The figure on the park bench looked familiar through the windshield. Sure enough, it was my cranky crony, Ebeneezer Griper, resting in the warm spring sun. I parked along the curb and walked toward him but it was obvious Eb was deep in thought and wasn’t aware that I was behind him.

“Howdy, Eb!” I exclaimed. Eb jerked as I broke his trance. “For cryin’ out loud,” he snapped, “you darn near scared an old man to death.”

“Sorry, Eb,” I said. “So what brings you into town on a beautiful day like this?”

“The need to get away from Hilda.”

“So you are running away from home?”

Eb adjusted his perspiration-stained seed corn cap. “Aw, quit it. I just came here to think,” he said gloomily.

I sat down next to him. “So what are you thinking about?”

“Well,” he drawled, “I read in the paper that a little girl took her own life because her classmates teased her so much about being fat. That made me feel awful.”

“That is a tragedy. Kids can be cruel.”

“Yep,” he said thoughtfully, “I was thinking about my own school days and how some kids got teased a lot.”

I nodded in agreement. “I don’t ever want to hear ‘fatty, fatty, two-by-four’ again, I can tell you that!”

“Quite a few kids in my class got teased,” Eb recalled. “There was a weird looking kid named Billy who ate boogers and a chubby kid named Sammy who had a problem with breaking wind in class. The louder the teacher yelled the louder we laughed. Then Sammy would get to laughing and well…”

“I get the picture,” I said.

“Then there was Velma who was as homely as a mud fence and Betty Lou who reminded me of Olive Oyl. She cried when Buster told her if she drank strawberry pop she’d look like a thermometer. There was a girl named Victoria who was so heavy she had trouble sliding into her desk. The prettiest girl in the class — Sally was her name— she used to treat those girls like dirt. Like Buster, some of the boys weren’t nice to them either.”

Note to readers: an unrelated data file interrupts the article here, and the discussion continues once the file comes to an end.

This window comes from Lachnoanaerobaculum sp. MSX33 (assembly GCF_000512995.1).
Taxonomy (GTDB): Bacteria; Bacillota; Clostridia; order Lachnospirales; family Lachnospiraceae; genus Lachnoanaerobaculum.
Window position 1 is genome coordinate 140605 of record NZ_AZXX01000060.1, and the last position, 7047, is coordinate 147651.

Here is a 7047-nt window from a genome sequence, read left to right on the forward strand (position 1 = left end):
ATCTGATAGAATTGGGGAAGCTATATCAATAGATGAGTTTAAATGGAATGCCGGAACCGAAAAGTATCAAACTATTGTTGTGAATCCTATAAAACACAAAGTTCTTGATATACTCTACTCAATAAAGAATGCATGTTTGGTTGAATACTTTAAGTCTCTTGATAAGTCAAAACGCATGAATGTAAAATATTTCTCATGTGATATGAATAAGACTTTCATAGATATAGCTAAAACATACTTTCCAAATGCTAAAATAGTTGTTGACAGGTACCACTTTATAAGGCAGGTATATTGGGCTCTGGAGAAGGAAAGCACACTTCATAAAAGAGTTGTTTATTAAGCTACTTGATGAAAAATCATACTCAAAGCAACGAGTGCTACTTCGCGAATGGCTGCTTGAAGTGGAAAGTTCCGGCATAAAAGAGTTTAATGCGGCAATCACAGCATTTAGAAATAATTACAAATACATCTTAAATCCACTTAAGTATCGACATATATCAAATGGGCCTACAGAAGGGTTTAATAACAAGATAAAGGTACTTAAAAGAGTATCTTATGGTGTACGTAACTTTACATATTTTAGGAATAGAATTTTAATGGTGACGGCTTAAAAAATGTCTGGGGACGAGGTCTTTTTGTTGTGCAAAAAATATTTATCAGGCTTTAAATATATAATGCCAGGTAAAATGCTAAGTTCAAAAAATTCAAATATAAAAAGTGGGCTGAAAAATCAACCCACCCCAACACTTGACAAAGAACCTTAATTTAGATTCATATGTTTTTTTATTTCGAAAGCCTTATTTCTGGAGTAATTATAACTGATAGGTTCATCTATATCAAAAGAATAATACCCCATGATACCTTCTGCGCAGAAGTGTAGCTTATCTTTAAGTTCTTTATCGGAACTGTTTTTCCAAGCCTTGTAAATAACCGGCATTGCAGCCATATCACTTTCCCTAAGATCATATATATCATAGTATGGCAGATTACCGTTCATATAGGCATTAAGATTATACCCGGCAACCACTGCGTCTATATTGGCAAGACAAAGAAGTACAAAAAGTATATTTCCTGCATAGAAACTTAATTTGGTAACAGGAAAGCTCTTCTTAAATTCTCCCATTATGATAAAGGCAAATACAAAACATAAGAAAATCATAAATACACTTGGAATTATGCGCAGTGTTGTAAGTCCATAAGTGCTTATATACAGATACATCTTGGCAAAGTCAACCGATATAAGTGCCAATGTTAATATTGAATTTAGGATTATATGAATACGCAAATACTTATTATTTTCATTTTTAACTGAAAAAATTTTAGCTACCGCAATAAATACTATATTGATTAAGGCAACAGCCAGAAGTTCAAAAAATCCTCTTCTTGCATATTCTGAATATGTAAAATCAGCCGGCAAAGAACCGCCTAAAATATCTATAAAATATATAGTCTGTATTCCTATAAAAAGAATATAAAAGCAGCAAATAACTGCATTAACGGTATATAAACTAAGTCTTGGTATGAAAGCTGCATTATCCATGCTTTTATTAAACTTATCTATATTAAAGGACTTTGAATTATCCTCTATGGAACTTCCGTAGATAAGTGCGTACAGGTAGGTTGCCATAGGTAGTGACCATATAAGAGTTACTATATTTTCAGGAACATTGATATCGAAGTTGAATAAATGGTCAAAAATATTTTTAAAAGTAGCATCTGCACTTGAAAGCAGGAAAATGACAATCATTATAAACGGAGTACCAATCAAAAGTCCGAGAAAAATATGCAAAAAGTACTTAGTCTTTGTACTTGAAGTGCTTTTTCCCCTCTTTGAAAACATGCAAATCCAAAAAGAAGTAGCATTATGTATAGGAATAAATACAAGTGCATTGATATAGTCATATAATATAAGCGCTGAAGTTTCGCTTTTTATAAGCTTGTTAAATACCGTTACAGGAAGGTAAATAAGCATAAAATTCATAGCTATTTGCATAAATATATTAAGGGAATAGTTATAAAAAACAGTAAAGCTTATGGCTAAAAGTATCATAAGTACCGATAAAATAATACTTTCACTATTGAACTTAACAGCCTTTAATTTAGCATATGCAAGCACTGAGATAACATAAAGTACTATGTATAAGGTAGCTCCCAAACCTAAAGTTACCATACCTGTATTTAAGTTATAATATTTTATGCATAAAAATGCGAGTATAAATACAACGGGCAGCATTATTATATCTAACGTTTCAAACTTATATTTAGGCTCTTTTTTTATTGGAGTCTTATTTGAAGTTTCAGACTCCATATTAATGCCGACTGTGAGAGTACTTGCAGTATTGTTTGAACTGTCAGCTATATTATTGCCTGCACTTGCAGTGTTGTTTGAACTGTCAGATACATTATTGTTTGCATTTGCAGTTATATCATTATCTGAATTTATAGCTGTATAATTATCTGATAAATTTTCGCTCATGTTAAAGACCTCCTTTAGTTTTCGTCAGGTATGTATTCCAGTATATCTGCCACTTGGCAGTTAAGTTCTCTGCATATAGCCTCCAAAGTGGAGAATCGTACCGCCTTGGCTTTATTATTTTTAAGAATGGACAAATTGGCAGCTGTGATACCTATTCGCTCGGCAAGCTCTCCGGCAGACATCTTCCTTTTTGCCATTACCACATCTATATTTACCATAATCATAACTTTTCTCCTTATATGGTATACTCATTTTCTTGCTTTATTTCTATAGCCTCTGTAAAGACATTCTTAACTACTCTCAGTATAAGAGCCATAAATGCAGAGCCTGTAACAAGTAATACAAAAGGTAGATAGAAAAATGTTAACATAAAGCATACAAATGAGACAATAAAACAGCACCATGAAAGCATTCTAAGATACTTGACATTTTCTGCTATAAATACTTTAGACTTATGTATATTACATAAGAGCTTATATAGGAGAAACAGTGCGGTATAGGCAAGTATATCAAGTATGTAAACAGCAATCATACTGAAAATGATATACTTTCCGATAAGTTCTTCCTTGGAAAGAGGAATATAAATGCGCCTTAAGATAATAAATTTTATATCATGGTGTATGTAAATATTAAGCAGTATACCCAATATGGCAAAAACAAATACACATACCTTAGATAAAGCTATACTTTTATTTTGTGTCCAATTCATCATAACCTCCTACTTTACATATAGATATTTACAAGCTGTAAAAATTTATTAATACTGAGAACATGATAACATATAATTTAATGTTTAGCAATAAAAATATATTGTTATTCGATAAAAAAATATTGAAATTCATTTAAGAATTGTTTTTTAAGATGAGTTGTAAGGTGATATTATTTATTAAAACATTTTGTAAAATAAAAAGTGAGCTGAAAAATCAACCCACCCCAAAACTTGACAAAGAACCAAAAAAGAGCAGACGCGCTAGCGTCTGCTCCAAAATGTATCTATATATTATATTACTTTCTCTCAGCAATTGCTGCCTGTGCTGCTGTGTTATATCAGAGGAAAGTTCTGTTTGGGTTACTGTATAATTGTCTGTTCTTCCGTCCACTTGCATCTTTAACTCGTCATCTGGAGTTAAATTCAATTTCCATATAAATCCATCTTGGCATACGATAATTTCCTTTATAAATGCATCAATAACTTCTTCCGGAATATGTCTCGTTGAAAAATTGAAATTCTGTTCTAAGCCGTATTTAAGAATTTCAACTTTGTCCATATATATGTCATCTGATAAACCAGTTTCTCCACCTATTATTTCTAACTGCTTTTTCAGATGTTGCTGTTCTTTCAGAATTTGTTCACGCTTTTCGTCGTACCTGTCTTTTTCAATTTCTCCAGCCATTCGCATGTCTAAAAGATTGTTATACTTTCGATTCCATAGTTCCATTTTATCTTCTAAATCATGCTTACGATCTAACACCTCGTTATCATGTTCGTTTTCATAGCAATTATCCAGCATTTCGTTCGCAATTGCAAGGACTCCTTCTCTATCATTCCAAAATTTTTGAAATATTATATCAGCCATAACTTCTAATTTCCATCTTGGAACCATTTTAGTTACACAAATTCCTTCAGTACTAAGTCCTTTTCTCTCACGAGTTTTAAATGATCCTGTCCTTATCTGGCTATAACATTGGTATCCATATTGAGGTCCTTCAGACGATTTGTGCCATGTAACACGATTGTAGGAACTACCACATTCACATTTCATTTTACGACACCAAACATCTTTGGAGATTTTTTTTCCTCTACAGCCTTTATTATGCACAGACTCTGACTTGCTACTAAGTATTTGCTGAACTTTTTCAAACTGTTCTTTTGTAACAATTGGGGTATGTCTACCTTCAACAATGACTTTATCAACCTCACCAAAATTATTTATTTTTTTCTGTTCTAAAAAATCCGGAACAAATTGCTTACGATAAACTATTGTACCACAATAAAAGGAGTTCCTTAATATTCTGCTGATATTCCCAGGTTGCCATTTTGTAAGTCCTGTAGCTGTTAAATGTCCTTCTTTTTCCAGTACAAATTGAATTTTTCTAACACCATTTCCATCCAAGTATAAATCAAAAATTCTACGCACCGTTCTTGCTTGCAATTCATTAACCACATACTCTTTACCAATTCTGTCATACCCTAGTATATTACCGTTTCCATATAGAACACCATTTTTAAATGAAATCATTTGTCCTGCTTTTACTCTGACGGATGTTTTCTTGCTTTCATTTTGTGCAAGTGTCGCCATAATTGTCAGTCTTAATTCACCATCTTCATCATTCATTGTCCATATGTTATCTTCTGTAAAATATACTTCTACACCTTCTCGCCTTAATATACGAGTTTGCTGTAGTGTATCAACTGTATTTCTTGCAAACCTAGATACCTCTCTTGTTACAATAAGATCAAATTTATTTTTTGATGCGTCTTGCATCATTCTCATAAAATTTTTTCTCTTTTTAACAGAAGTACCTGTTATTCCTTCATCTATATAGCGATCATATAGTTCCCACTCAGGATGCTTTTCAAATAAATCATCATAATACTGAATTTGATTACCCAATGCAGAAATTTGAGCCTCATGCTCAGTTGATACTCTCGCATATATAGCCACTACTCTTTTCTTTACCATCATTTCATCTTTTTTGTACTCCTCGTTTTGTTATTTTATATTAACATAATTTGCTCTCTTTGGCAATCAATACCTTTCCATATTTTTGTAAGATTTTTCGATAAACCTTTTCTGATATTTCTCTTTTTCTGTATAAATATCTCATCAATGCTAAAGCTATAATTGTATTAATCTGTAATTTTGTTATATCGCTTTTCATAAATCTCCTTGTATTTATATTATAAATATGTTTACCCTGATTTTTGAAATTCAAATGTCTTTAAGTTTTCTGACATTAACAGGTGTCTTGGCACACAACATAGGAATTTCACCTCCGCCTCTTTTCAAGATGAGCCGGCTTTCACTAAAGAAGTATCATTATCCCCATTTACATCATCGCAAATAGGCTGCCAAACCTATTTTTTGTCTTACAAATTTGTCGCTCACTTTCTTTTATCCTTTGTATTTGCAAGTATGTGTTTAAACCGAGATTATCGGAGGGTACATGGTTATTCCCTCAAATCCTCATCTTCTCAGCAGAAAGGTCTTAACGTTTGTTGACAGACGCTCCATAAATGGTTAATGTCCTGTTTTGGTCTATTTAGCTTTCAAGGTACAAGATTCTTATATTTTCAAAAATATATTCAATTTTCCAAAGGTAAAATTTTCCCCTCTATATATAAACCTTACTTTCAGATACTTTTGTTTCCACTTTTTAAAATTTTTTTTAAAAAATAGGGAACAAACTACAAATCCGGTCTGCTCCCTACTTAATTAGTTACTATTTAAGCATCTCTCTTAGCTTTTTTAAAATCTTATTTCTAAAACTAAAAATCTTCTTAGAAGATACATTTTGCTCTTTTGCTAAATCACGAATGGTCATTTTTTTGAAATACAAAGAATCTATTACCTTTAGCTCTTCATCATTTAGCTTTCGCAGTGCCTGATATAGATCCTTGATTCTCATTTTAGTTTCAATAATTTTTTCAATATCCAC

Eb stared toward the horizon for a few seconds and then continued, “Then there was Clarence — the smartest kid in our class. He wore thick glasses and stuttered so he got teased, too. And they loved to tease the class runt.”

“What was his name?” I asked.

Eb glared at me.

“Oh!” I said knowingly.

Eb hooked his thumbs behind the bib of his overalls. “Funny thing,” he said slowly, “things worked out okay for most of those kids.

“Sammy became a doctor out East. Clarence retired as the head of a big manufacturing plant in Colorado.”

“Whatever happened to that kid named Billy?”

“Billy?” Eb paused for a second, swallowed hard and then continued, “Billy died in Korea. They say he jumped on a grenade to save the lives of his buddies.”

“And what happened to those girls?”

“Velma was a true ugly duckling story. She ended up being a college homecoming queen. She and her husband raised five great kids. Betty Lou became a nurse. At the last reunion before she passed away she had the best figure of any of the gals in our class. Victoria is a millionaire. She owned a chain of queen size shops.”

“And what about the looker? Sally, was it?”

Eb snickered. “By our 40th class reunion she’d been through three husbands and some boyfriends in between. She looked like she had died and forgot to check out.”

“And the moral of the story?”

“Parents oughta teach their kids not to tease. If history is any kind of a teacher, the little snots that do the teasing could learn a lot from the kids who don’t fit their idea of perfection.”

“Amen!” I responded. “But what ever happened to the class runt?”

Eb turned to me with an evil grin and crowed, “He joined the Marines and got tough. Nowadays he’s just a rough tough cream puff.”

Arvid Huisman can be contacted at